This is me the morning after the hurricane Odile. The hurricane hit sometime in the middle of the night. It was the strongest hurricane ever recorded in Baja, and the 15th strongest ever recorded in world history. What did I do in preparation for this hurricane you might ask? I went surfing in the morning and caught fun waves. I then came home and started a 10-hour marathon of “Game of Thrones”. I watched the whole first season. In that time I drank three Ballenas and a little mescalito. As I lay down to sleep in my tent, my thoughts were not on the hurricane headed my way, but instead they were swimming with the plots of the Lanasters and the Starks. I think subconsciously I knew the hurricane was coming and I was enjoying the last hours of electricity and cold beer before they would be gone for a long time. It was also good I went surfing cause my favorite spot was about to change drastically.
These are the two dogs I pulled out of the storm and put into my Toyota. Before all that I was sleeping in my tent. I woke up to my tent blowing around wildly. I ignored the problem for a while telling myself the tent was still up and I was still dry. This went on for 20 minutes until I started feeling wet. I turned on my headlamp and saw that there was a small storm going on inside my tent, and it was moving in ways I never thought possible for a tent. I decided that I was going to have to try to move into my truck. I opened a tiny slit in my tent door and stuck my head out. It was an instant sand blast in my face. I crawled the rest of the way out and found my first shoe. It took me about five minutes to find my second shoe all the while getting sand blasted and soaked. I could not see anything through the water, sand and dirt flying around. I grabbed my dog Hunter and carried him to my car. River the male German Sheppard was already outside my tent and I put him in the tent as well. I went and found Ember the female German Sheppard who was leased up and hiding under another car and threw her into my car. I then went back and grabbed all the electronics and brought them to the car. I then crawled in soaking wet with two wet German Sheppards and a wet Chihuahua. I rolled up the windows and fell asleep. The funny thing is I was never worried or was scared the whole time. I knew that everything was going to be fine.
You might ask how did I become responsible for two German Sheppards? Well, I am sup-leasing a place from a Mexican surfer named Carlos who is taking care of the place for an American guy who is not there. The two dogs are the American’s. Three days before the storm hit Carlos tells me he is leaving for a while. He is going to ride a bus 12 hours north with his surf board for a contest in Abre Ojos. He only has enough money for the ticket north and nothing else. He says he has to win the contest so he can get money to head back south. It turns out he got first place in the contest. This is a picture of him the night the storm hit in Cancun. It did not reach Abre Ojos till the next day, and there was only a little wind and rain there. It would be another 12 days until Carlos would make it back to Todos Santos because the roads got washed out.
Upon waking up, this was the first sight I saw after emerging from my car. The trees are bent sideways, frozen as they were during the strongest point in the storm. My rearview mirror is bent sideways covered in storm debris. The roof has blown off the outdoor kitchen and my water jug has blown from inside the kitchen to right in front of my truck. Luckily it was still full of water and not broken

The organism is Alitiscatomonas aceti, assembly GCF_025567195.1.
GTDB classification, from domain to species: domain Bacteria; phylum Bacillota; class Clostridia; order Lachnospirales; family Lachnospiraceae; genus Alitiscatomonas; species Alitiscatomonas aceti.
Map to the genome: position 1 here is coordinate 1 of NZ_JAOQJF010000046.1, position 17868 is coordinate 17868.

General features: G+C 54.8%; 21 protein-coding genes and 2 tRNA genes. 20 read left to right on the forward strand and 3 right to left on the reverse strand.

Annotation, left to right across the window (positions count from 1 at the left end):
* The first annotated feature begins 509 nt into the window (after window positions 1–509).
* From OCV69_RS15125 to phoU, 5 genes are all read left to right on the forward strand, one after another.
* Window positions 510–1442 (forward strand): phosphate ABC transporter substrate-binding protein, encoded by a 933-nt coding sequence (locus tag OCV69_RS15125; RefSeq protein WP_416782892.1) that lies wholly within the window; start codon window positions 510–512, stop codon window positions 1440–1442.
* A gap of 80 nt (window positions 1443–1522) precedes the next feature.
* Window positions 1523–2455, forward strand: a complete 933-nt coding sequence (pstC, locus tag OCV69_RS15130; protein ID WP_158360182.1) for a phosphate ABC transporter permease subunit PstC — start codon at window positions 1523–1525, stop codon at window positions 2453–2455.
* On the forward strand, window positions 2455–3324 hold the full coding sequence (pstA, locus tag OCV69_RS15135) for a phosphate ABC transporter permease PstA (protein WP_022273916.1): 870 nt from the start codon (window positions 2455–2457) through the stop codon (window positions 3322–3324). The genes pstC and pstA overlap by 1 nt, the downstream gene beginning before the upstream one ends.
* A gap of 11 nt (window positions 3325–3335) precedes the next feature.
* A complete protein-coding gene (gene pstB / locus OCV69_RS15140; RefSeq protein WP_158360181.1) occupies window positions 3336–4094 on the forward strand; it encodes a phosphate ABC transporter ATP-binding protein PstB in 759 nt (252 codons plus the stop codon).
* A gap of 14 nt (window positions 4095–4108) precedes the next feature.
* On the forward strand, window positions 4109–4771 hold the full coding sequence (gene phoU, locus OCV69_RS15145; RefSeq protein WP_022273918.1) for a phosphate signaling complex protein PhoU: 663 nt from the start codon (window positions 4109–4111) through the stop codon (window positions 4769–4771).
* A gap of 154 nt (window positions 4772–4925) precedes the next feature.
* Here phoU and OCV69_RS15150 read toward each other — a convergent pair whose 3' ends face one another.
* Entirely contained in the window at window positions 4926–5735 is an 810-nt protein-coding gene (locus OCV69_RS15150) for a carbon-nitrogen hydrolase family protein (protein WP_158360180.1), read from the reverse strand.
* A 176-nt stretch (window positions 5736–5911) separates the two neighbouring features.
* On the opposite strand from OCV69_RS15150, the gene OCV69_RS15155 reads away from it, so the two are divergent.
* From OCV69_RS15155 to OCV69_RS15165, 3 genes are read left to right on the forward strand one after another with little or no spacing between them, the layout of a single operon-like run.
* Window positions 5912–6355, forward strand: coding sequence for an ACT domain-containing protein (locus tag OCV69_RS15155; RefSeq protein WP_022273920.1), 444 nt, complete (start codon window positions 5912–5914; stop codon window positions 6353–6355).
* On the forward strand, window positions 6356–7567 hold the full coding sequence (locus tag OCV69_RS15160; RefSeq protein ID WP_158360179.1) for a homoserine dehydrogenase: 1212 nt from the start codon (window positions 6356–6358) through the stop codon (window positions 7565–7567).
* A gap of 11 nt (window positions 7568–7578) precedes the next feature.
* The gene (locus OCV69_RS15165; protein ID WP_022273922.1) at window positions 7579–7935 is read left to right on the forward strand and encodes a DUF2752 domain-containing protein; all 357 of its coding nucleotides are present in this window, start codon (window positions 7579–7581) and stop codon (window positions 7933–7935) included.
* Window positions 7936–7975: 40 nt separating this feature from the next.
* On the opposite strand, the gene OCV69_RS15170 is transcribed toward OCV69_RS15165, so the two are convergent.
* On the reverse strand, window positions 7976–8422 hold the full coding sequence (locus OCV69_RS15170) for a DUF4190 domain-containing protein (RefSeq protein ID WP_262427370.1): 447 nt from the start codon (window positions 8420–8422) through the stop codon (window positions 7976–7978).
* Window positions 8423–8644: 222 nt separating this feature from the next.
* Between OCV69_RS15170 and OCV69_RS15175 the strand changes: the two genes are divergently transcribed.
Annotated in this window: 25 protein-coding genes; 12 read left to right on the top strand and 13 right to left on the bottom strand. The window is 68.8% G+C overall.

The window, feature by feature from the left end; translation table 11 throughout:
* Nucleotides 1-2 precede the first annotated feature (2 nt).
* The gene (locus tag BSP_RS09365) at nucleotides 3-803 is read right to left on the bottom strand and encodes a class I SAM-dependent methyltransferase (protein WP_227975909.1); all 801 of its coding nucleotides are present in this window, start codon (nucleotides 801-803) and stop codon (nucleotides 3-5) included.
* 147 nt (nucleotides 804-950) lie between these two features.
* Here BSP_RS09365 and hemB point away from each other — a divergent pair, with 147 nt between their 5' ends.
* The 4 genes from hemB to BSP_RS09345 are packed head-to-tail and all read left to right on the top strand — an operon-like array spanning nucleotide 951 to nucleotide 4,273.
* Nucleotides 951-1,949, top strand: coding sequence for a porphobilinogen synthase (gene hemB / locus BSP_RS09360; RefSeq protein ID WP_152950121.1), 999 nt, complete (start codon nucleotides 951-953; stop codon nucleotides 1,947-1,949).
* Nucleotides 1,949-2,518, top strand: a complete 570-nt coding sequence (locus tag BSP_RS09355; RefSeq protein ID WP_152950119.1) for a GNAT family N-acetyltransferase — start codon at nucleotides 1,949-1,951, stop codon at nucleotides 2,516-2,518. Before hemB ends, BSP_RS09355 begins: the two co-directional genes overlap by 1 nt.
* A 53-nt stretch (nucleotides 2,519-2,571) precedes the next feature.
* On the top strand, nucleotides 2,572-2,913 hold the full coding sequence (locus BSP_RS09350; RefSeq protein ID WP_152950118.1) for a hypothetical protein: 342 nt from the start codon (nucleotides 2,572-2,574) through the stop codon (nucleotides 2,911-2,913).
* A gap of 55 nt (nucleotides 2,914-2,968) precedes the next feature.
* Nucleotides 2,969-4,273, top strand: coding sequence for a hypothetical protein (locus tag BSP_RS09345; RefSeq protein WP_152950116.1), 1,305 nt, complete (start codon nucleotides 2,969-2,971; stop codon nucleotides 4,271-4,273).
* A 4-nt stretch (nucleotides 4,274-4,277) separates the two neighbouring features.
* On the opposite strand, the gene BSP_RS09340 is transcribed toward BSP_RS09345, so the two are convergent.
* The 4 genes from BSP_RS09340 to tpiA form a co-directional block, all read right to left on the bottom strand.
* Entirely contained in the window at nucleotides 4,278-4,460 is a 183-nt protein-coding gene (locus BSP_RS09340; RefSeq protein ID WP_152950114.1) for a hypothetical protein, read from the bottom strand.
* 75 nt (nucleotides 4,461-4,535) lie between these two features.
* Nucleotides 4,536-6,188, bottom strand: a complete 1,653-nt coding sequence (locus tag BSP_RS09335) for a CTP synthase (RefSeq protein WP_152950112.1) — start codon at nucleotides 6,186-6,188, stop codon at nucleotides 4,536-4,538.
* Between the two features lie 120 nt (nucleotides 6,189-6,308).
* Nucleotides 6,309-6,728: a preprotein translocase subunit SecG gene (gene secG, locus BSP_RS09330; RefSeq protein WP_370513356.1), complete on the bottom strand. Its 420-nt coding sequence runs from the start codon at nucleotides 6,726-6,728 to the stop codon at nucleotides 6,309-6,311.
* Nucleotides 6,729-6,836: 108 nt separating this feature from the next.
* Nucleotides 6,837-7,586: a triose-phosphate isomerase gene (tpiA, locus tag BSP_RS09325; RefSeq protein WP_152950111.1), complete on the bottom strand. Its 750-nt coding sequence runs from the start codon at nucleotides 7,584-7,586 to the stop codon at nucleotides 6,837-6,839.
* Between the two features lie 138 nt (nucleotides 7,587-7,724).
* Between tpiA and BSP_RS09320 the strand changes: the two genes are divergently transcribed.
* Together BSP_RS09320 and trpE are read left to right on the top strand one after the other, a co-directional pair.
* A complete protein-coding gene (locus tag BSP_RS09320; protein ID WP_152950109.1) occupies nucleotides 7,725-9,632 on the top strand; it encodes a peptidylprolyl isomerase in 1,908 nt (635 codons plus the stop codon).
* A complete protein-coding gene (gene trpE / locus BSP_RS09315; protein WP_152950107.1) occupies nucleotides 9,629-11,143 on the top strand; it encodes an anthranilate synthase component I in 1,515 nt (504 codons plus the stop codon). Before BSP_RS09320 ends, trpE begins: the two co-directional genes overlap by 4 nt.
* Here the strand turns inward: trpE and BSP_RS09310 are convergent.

As I get closer I see the chair from the kitchen, and another 5 gallon water bottle. Luckily it was also still full and not broken. Next to that I see my propane refrigerator with the propane tank still attached. The lid was broken off on one side, and all my produce was soaked in green hurricane water. The propane connection was loose from the storm and all the propane leaked out during the night. There was another propane tank attached to the oven. I took that one and hooked it up to the refrigerator and it fired right up.
When I enter the kitchen I see the wind has blown away almost everything that was in there. I see the bottle of mescalito made it. The microwave is gone, but the cord is still plugged in. The refrigerator is on the floor. Luckily I had all my dry food inside the oven to protect it from the dogs.
I spend the rest of the day finding, fixing and cleaning things like this dish-washing rack.
The skate bowl in the back yard has turned into a pool, or more accurately a pond.
All of my gear was blown into one corner of an unfinished cinder block house. Luckily almost everything was still there. It was all pretty wet and dirty, but it was all still there. One of my tent poles broke and all my sleep gear was soaked in green hurricane water, but it all dried out and was able to be fixed. My surfboards spent the night blowing around the room. One got messed up, another is fine, and my red board got one ding in the tail. The board bag is done.
This is the tarp that I put up to cover the windows on my place. It took about an hour to remove this from the barbed wire
10. In the morning I go to use the bathroom, which was full of mud, and I flip the light switch. Ohh? No electricity. I grab for the toilet paper. It is a big wet spit wad. I walk out into the front yard and see why there is no electricity. The hurricane blew down 90 percent of the power lines.
This is a picture from before the storm. You see a happy dog, happy trees, and a full roof on the kitchen. If you look closely you can also see a palapa up on the hill, which is not there anymore.
This is after the storm.
This is the view from on top of the place I am staying before the storm. Notice all the green plants on the right and left side of the photo. Also notice the vine growing on the building in front.
Notice how much thinner the plants are on the left side and how all the trees on the right side are different. Also notice the vine on the building is gone.